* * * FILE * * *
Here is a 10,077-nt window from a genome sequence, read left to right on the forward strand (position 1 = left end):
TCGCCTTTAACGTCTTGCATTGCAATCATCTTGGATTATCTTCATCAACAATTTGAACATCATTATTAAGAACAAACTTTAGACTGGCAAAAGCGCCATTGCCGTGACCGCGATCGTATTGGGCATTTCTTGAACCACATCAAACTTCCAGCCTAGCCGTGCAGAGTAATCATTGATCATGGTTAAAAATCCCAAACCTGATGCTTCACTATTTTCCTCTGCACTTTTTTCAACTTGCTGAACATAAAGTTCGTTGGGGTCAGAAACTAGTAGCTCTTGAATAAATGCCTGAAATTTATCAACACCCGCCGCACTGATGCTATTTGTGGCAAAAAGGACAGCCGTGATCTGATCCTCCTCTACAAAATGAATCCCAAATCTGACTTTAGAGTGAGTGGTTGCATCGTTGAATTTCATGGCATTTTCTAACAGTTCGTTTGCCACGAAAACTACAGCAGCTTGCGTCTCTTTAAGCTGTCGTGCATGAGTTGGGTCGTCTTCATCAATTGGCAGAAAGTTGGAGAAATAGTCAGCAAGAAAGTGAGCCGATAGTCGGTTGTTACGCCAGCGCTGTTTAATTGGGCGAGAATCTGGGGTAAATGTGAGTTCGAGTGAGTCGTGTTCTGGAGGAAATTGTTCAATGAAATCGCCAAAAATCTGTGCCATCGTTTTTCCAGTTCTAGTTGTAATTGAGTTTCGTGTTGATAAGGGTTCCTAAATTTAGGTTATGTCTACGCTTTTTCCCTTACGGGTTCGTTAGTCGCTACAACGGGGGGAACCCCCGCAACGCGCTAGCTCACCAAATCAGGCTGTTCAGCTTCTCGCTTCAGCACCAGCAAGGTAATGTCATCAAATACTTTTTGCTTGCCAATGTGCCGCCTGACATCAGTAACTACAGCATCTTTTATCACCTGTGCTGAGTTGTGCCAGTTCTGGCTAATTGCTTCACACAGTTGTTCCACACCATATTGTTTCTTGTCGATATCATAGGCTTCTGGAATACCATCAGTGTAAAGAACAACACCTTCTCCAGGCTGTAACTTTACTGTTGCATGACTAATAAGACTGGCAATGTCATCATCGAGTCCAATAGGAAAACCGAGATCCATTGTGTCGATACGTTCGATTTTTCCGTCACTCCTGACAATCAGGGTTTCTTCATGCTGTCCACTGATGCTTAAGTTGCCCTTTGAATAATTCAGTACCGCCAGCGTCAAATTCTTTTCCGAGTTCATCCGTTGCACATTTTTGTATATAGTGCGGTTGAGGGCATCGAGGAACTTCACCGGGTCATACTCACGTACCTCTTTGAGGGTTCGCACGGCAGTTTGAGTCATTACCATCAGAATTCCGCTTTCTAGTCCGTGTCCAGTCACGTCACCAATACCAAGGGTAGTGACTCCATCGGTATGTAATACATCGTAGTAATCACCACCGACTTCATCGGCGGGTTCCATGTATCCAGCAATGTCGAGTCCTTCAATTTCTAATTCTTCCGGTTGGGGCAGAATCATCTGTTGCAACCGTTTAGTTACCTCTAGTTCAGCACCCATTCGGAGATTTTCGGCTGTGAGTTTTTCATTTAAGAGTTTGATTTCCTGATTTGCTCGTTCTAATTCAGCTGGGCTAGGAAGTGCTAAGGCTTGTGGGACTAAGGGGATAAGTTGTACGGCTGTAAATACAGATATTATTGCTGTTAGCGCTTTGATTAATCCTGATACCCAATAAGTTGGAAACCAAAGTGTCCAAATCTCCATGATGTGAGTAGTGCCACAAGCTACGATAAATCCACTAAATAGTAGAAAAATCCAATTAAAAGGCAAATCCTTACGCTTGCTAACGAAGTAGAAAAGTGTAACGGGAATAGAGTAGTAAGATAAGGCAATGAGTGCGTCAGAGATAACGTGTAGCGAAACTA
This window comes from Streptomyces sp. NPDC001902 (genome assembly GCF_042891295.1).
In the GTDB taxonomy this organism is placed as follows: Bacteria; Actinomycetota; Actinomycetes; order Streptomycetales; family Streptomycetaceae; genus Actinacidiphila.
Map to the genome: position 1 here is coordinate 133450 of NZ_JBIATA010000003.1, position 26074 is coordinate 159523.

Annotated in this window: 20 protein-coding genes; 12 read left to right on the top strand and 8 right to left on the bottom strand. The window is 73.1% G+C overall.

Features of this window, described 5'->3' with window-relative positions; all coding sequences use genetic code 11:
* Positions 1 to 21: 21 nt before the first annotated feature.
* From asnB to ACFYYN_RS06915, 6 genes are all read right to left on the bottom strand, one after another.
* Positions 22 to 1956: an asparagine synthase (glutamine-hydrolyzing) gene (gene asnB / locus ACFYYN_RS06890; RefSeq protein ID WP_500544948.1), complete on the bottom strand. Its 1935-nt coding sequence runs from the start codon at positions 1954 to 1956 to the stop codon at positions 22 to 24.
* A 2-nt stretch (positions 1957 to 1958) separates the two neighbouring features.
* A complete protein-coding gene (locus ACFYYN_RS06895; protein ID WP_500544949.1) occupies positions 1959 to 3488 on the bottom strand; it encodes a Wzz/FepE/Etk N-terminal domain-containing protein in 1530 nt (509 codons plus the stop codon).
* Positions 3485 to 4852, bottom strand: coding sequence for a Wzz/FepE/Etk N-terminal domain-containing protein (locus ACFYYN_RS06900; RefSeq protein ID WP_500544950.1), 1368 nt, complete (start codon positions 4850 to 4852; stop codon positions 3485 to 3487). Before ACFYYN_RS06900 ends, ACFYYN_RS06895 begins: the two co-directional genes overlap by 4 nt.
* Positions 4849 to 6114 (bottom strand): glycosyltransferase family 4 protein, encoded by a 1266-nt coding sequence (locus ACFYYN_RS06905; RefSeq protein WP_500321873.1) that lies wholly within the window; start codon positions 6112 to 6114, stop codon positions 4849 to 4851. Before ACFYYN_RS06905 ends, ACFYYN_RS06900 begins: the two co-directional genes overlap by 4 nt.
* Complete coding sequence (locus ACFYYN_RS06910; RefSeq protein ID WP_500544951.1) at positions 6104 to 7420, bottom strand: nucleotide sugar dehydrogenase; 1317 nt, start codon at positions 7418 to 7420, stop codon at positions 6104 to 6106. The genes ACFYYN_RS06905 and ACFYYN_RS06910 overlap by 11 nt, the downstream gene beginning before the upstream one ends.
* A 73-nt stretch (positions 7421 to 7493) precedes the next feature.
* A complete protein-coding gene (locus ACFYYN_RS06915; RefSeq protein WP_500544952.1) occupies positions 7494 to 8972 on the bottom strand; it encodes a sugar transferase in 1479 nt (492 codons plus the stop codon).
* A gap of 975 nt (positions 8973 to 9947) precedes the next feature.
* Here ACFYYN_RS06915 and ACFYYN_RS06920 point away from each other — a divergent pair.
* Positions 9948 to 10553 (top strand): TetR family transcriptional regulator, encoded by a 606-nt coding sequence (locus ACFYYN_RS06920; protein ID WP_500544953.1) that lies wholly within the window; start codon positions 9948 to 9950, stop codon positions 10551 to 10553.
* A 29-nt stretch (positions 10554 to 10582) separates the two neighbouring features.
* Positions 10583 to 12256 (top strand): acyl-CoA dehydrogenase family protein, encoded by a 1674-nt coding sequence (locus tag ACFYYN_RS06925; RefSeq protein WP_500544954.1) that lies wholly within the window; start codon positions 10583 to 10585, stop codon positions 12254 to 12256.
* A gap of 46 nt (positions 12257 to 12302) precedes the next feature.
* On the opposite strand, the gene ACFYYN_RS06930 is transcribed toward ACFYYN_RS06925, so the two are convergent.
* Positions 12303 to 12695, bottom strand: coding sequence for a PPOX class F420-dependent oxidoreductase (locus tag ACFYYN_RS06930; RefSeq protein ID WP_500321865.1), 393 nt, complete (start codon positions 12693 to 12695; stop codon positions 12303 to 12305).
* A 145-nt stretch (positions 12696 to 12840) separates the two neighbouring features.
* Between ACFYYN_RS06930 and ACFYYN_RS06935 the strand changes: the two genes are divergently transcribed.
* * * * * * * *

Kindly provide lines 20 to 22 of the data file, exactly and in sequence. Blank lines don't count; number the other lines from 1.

* Positions 9948 to 10553 (top strand): TetR family transcriptional regulator, encoded by a 606-nt coding sequence (locus ACFYYN_RS06920; protein ID WP_500544953.1) that lies wholly within the window; start codon positions 9948 to 9950, stop codon positions 10551 to 10553.
* A 29-nt stretch (positions 10554 to 10582) separates the two neighbouring features.
* Positions 10583 to 12256 (top strand): acyl-CoA dehydrogenase family protein, encoded by a 1674-nt coding sequence (locus tag ACFYYN_RS06925; RefSeq protein WP_500544954.1) that lies wholly within the window; start codon positions 10583 to 10585, stop codon positions 12254 to 12256.